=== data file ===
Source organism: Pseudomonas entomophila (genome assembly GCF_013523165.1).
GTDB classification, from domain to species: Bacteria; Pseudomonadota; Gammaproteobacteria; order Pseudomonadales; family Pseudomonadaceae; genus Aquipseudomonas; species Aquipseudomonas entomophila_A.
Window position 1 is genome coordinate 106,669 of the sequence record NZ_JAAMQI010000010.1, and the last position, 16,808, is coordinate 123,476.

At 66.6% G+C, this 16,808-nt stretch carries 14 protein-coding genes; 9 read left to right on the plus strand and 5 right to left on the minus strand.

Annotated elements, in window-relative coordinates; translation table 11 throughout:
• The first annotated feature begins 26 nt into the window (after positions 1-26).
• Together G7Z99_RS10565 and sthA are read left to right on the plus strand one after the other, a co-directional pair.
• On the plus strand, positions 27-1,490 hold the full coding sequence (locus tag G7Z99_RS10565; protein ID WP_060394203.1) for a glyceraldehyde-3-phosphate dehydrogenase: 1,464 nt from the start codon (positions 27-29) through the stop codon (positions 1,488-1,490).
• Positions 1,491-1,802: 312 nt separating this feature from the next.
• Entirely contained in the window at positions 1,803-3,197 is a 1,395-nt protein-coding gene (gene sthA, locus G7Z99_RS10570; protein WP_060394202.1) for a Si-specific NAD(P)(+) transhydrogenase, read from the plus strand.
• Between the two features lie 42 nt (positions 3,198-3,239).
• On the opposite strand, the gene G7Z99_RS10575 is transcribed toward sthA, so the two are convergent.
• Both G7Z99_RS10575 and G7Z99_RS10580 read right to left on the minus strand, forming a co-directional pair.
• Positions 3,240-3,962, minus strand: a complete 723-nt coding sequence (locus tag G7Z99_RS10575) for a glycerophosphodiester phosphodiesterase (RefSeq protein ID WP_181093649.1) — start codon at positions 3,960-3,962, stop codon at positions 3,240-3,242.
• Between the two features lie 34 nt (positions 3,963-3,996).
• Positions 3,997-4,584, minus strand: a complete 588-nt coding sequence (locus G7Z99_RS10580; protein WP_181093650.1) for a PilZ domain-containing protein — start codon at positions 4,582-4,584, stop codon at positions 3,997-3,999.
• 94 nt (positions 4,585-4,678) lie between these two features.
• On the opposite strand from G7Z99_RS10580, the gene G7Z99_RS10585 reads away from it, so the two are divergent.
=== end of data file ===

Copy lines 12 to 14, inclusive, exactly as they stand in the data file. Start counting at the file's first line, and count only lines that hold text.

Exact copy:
• On the opposite strand, the gene G7Z99_RS10575 is transcribed toward sthA, so the two are convergent.
• Both G7Z99_RS10575 and G7Z99_RS10580 read right to left on the minus strand, forming a co-directional pair.
• Positions 3,240-3,962, minus strand: a complete 723-nt coding sequence (locus tag G7Z99_RS10575) for a glycerophosphodiester phosphodiesterase (RefSeq protein ID WP_181093649.1) — start codon at positions 3,960-3,962, stop codon at positions 3,240-3,242.